It is a warm Thursday morning in the small city of Al-Husun in Jordan. Full of anticipation, twenty women – ten Syrians and ten Jordanians – are on their way to attend a one-week course. The women are participating in a one-week training session on building or enhancing their skills in dairy production, as a means of improving their income. It does not matter whether they are Muslim or Christian, it does not matter if they wear hijab or not, nor if they are Jordanians or Syrians. These women have one common objective: to enhance their skills in dairy production as a means of improving their income. The only thing that matters is their thirst to learn. These women are excited, energetic, and full of hope.
New prospects for Syrian refugees and vulnerable Jordanian women
Looking at the context, this is not surprising: Al-Husun is in Irbid, a governorate with a high presence of Syrian refugees. Even though 69% of households in Irbid are considered either extremely or very poor, Irbid hosts around 139, 900 Syrian refugees in its community. At the same time, the majority of Syrian refugees are still heavily dependent on international and national aid, especially the women, whose access to the labour market is restricted due to social and legal barriers.
The people in Irbid, whether Syrian or Jordanian, have to cope with food insecurity, unhygienic accommodation and a high unemployment rate. Although Irbid is known for its cheese, yoghurt and other dairy products, many producers – the majority of whom are Jordanian women – live below the Jordanian poverty line. Key inhibitors to more profitable businesses include their limited knowledge of more efficient production methods, marketing, and hygiene procedures. The dairy processing training provided by Caritas, which the women are about to attend, raises hopes for a better future.
The objective of the project, from which the women will benefit, is to improve the living conditions of refugee women and women from the host community and to strengthen their resilience. The promotion of milk processing aims to integrate the women in the labour market and enable them to develop a sustainable source of income for their families.
Sixty women from vulnerable and poor households participate in the project. They receive assistance with every step of their journey: They get access to material and infrastructure, acquire knowledge, and establish contacts to local markets to sell their products. They first participate in an intensive practical and theoretical training course. Each session is limited to training no more than twenty women, to ensure that everyone gets enough attention and that every woman can take an active part in the sessions. At the end, thirty of the sixty women receive equipment such as refrigerators, cookers or thermometers to develop or establish their home-based businesses. The other thirty trained women, who don’t have a home-based production and are less interested in setting up their own business, are supported by Caritas in finding work in the milk processing sector in the region.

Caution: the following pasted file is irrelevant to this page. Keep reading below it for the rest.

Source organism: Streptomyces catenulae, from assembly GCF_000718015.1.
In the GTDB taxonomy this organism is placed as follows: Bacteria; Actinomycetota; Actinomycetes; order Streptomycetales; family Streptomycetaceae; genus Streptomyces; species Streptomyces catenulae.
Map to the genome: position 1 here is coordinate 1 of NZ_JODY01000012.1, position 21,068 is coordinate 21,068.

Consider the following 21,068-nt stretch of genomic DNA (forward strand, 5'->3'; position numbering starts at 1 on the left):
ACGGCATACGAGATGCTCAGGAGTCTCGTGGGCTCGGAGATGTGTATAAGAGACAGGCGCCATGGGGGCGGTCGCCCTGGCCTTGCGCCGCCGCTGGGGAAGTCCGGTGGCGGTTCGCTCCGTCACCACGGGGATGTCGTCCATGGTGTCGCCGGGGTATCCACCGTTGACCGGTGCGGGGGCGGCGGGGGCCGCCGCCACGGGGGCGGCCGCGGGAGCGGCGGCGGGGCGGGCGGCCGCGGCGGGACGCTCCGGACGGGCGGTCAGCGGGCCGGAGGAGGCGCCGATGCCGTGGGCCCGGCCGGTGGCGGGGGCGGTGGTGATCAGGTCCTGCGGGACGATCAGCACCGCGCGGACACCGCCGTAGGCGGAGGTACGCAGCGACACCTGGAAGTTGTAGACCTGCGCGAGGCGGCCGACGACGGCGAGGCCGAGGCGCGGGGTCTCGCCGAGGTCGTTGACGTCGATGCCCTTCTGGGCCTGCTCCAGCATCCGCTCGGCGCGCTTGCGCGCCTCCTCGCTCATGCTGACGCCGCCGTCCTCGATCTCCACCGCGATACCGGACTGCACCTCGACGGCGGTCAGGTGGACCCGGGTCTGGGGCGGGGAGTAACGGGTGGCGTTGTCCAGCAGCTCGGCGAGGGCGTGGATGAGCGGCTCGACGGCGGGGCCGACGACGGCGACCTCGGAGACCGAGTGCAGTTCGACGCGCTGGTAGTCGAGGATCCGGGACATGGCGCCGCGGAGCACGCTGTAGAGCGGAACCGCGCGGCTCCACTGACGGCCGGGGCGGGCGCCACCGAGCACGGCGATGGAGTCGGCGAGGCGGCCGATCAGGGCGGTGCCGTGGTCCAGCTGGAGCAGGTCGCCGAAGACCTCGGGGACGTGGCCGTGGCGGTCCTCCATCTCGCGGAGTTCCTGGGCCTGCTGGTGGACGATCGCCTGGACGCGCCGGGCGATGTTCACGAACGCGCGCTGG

Well-equipped for the future
The twenty women who on that Thursday were on their way to the training session were very happy at the end of the course. For one week, they had actively participated in the sessions, asking questions, working with their hands and helping one another. They were enthusiastic and stressed what an extraordinary opportunity the course offered: ‘We have learned a lot!’ one of them said. She continued: ‘I think now that with your help, I will be able to do something for myself as a woman and provide for my family at the same time’. Many women emphasised the importance of such a training programme and support system. ‘It is important’, they said, ‘to support the women in general, and the vulnerable in particular, to build a better future for them and their families’.
Caritas Switzerland and Caritas Jordan joined efforts with the International Centre for Agricultural Research in the Dry Areas (ICARDA) to develop this project. It is implemented by Caritas Jordan in collaboration with the Young Women Christian Association.
Text and photos: May Haghour, Programme Officer for Syria, Caritas Switzerland, Amman, Jordan
What we do: Assistance for the victims of the war in Syria